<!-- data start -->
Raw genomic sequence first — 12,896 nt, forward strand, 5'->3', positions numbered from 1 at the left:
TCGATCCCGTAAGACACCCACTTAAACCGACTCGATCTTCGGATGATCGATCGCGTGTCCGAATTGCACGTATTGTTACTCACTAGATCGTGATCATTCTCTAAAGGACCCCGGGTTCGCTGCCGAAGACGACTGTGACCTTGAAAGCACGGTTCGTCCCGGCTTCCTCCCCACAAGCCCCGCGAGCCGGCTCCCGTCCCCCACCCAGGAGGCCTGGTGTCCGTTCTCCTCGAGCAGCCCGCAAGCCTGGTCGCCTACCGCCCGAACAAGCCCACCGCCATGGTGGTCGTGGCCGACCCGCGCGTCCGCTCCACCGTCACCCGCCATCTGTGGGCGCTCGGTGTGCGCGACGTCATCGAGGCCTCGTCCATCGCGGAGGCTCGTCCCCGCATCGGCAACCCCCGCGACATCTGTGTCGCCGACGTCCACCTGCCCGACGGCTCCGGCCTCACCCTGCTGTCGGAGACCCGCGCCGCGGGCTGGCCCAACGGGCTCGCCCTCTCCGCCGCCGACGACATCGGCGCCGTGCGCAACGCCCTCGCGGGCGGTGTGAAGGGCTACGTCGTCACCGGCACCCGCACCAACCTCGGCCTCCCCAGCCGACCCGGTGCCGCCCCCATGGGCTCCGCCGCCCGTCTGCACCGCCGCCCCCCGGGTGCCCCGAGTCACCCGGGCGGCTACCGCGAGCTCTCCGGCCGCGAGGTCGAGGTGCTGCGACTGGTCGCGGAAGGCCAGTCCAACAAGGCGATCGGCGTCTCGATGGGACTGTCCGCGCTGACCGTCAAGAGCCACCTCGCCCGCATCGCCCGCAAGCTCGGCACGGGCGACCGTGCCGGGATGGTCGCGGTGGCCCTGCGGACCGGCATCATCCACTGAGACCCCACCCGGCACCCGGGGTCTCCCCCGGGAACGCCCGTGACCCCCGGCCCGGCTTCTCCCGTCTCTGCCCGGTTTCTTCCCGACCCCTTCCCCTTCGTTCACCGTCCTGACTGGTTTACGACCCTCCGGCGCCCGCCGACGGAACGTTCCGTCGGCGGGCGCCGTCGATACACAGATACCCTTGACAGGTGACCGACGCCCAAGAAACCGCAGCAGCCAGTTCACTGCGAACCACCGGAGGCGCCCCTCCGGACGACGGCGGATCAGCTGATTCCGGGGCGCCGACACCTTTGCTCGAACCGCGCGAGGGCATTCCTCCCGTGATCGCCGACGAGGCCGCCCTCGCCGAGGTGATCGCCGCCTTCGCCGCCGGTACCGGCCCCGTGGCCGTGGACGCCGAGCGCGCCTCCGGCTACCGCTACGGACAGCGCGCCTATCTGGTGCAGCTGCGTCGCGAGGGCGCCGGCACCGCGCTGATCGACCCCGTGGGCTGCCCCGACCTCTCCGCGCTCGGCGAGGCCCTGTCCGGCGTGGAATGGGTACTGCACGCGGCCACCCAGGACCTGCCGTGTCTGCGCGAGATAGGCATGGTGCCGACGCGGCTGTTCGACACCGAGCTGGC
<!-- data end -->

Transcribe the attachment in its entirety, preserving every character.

Raw genomic sequence first — 12,896 nt, forward strand, 5'->3', positions numbered from 1 at the left:
TCGATCCCGTAAGACACCCACTTAAACCGACTCGATCTTCGGATGATCGATCGCGTGTCCGAATTGCACGTATTGTTACTCACTAGATCGTGATCATTCTCTAAAGGACCCCGGGTTCGCTGCCGAAGACGACTGTGACCTTGAAAGCACGGTTCGTCCCGGCTTCCTCCCCACAAGCCCCGCGAGCCGGCTCCCGTCCCCCACCCAGGAGGCCTGGTGTCCGTTCTCCTCGAGCAGCCCGCAAGCCTGGTCGCCTACCGCCCGAACAAGCCCACCGCCATGGTGGTCGTGGCCGACCCGCGCGTCCGCTCCACCGTCACCCGCCATCTGTGGGCGCTCGGTGTGCGCGACGTCATCGAGGCCTCGTCCATCGCGGAGGCTCGTCCCCGCATCGGCAACCCCCGCGACATCTGTGTCGCCGACGTCCACCTGCCCGACGGCTCCGGCCTCACCCTGCTGTCGGAGACCCGCGCCGCGGGCTGGCCCAACGGGCTCGCCCTCTCCGCCGCCGACGACATCGGCGCCGTGCGCAACGCCCTCGCGGGCGGTGTGAAGGGCTACGTCGTCACCGGCACCCGCACCAACCTCGGCCTCCCCAGCCGACCCGGTGCCGCCCCCATGGGCTCCGCCGCCCGTCTGCACCGCCGCCCCCCGGGTGCCCCGAGTCACCCGGGCGGCTACCGCGAGCTCTCCGGCCGCGAGGTCGAGGTGCTGCGACTGGTCGCGGAAGGCCAGTCCAACAAGGCGATCGGCGTCTCGATGGGACTGTCCGCGCTGACCGTCAAGAGCCACCTCGCCCGCATCGCCCGCAAGCTCGGCACGGGCGACCGTGCCGGGATGGTCGCGGTGGCCCTGCGGACCGGCATCATCCACTGAGACCCCACCCGGCACCCGGGGTCTCCCCCGGGAACGCCCGTGACCCCCGGCCCGGCTTCTCCCGTCTCTGCCCGGTTTCTTCCCGACCCCTTCCCCTTCGTTCACCGTCCTGACTGGTTTACGACCCTCCGGCGCCCGCCGACGGAACGTTCCGTCGGCGGGCGCCGTCGATACACAGATACCCTTGACAGGTGACCGACGCCCAAGAAACCGCAGCAGCCAGTTCACTGCGAACCACCGGAGGCGCCCCTCCGGACGACGGCGGATCAGCTGATTCCGGGGCGCCGACACCTTTGCTCGAACCGCGCGAGGGCATTCCTCCCGTGATCGCCGACGAGGCCGCCCTCGCCGAGGTGATCGCCGCCTTCGCCGCCGGTACCGGCCCCGTGGCCGTGGACGCCGAGCGCGCCTCCGGCTACCGCTACGGACAGCGCGCCTATCTGGTGCAGCTGCGTCGCGAGGGCGCCGGCACCGCGCTGATCGACCCCGTGGGCTGCCCCGACCTCTCCGCGCTCGGCGAGGCCCTGTCCGGCGTGGAATGGGTACTGCACGCGGCCACCCAGGACCTGCCGTGTCTGCGCGAGATAGGCATGGTGCCGACGCGGCTGTTCGACACCGAGCTGGC